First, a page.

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Recreational marijuana dispensaries, grows met with caution by Atascadero officials

An inside look at a marijuana growing operation

A close-up look at Forbidden Farms' marijuana growing operation in Shelton and the processing facility on the Tacoma Tideflats in Washington. Owned by the Balduff brothers Garrett and Taylor, the premium producer even supplies cannabis connoisseur
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A close-up look at Forbidden Farms' marijuana growing operation in Shelton and the processing facility on the Tacoma Tideflats in Washington. Owned by the Balduff brothers Garrett and Taylor, the premium producer even supplies cannabis connoisseur

Atascadero residents likely won’t be allowed to buy marijuana from a local dispensary or start their own commercial grow operations anytime soon.

City officials Tuesday night continued to take a cautious approach to allowing commercial marijuana activities as they draft policies in response to Proposition 64, a statewide ballot measure that legalized recreational marijuana in California.

Planning Commission and City Council members at a joint meeting opted to hold off on permitting most business operations until more research and planning can be done.

“If we don’t do something now, it’s not now or never,” said Duane Anderson, Planning Commission chairman, during the discussion.

As cities throughout the state rush to regulate marijuana in the wake of the November vote, they face a tight timeline — California will begin licensing marijuana-related businesses in January.

For more information on Atascadero’s proposed marijuana policies, visit Atascadero.org and check out the Aug. 29 City Council agenda.

This is the second meeting city officials held to discuss regulations before they vote on them in September and October. Another discussion in April laid the groundwork for Tuesday’s recommendations.

Commissioners and council members must work within the constraints of Proposition 64, which grants communities authority to allow or prohibit commercial marijuana activities but gives residents more freedom to grow and consume the substance.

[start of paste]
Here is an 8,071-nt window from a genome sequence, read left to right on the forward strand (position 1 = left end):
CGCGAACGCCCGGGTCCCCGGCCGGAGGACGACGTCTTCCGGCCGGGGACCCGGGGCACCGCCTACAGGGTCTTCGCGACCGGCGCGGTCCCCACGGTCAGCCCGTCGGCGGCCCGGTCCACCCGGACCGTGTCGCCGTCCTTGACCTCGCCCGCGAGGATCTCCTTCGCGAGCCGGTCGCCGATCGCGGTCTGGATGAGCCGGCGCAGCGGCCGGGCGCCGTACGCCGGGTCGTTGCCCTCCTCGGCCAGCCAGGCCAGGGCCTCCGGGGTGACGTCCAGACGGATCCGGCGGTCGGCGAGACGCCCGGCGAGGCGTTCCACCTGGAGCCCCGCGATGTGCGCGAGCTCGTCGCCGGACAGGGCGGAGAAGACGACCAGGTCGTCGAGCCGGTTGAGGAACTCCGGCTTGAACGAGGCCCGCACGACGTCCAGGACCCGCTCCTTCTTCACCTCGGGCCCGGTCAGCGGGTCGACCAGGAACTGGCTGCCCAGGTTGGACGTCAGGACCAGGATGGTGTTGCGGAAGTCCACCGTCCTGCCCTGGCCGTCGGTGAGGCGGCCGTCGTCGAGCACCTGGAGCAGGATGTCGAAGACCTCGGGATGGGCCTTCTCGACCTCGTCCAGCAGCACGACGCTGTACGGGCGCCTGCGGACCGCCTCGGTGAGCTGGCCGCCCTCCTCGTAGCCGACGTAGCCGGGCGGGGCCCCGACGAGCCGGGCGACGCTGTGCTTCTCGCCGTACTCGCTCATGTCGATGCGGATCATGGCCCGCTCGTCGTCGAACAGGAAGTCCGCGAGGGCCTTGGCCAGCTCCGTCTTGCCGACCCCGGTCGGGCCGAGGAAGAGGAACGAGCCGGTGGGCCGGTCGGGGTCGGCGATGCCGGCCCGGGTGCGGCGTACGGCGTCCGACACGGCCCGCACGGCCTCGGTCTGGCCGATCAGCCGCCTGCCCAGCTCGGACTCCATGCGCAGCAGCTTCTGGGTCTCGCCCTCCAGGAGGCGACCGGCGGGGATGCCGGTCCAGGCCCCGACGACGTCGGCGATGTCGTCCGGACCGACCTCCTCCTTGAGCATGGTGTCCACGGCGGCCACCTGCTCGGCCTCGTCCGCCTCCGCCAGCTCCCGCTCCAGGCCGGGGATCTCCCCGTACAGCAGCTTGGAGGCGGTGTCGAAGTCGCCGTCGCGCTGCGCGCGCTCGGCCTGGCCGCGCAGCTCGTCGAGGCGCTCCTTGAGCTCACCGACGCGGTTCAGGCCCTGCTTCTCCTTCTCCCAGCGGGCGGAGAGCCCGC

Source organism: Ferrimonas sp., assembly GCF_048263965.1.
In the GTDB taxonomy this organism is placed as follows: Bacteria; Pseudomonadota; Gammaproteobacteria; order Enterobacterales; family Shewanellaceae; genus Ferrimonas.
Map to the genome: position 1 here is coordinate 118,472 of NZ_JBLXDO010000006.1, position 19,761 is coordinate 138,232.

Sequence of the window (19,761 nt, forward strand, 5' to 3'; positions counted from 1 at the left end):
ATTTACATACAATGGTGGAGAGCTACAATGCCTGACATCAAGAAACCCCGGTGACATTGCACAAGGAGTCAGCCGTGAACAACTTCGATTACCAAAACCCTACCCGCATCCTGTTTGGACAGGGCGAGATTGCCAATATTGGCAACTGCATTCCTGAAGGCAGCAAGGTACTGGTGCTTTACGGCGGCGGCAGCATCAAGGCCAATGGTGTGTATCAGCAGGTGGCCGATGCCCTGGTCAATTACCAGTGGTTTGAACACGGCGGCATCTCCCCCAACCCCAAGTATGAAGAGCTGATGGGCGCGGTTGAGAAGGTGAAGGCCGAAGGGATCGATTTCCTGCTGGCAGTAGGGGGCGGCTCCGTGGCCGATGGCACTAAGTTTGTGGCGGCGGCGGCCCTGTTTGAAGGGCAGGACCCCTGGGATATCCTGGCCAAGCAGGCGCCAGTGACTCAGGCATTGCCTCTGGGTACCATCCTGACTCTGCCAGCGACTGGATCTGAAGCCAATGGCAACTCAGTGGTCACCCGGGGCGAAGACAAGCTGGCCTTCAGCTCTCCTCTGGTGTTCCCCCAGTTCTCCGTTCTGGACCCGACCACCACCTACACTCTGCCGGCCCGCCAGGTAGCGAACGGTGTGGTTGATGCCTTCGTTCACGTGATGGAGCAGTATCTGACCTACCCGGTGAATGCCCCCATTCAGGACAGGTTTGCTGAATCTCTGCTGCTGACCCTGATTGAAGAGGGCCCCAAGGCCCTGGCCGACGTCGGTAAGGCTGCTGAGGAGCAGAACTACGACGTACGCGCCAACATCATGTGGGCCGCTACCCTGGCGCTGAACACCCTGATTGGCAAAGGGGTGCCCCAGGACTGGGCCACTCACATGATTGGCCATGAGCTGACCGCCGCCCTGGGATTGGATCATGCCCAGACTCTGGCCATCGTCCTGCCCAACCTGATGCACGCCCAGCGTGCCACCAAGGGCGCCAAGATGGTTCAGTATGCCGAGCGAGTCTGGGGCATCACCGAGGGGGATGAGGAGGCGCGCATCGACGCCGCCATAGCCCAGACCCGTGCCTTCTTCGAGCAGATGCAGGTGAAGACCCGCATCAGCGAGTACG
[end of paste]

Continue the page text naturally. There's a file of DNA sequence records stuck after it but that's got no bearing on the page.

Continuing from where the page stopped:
Cities can’t restrict marijuana possession, and residents must be allowed to grow up to six plants indoors. Officials can prohibit personal outdoor grows and can reasonably regulate indoor cultivation.

Grover Beach currently is the only city in San Luis Obispo County that will allow brick-and-mortar marijuana businesses. Residents in November approved a special citywide tax on marijuana products.

A conservative approach

Phil Dunsmore, Atascadero’s community development director, proposed treating recreational and medical marijuana in the same way to avoid enforcement hassles. This created a dilemma for officials who approve of medical marijuana but aren’t fans of residents using the drug for recreational purposes.

Medical marijuana has been legal in California since 1996, and Atascadero currently allows residents to maintain personal grows for that purpose.

“I’m sort of in a conundrum,” said Jan Wolff, a planning commissioner.

“Sorry, you live in California,” Mayor Tom O’Malley responded jokingly.

Officials were in favor of indoor and outdoor grows with some restrictions — plants cultivated outside would have to be surrounded by a 6-foot wooden fence.

Indoor grows would be kept in a 120-square-foot area and wouldn’t be allowed in sleeping room areas to prevent residents from turning their homes into grow sites.

It’s already happening. Regulating is better than not regulating.

Councilwoman Roberta Fonzi on marijuana delivery services

Commercial grows, distribution centers and brick-and-mortar dispensaries remain off the table for now, although officials said they’d consider allowing marijuana testing facilities.

Commissioners and council members also agreed to consider allowing mobile dispensaries, which are currently prohibited in Atascadero.

“It’s already happening,” said Councilwoman Roberta Fonzi of marijuana deliveries. “Regulating is better than not regulating.”

Commissioners and council members also said they’d like to learn more about the process of adopting a marijuana tax similar to the one Grover Beach put in place.

The Planning Commission will take up a draft ordinance Sept. 19, and the City Council could consider it as early as Oct. 10.

Lindsey Holden: 805-781-7939, @lindseyholden27

Police demonstrate the Alere DDS2, a saliva swab test some authorities are using to determine marijuana impairment, in May at the Capitol in Sacramento.

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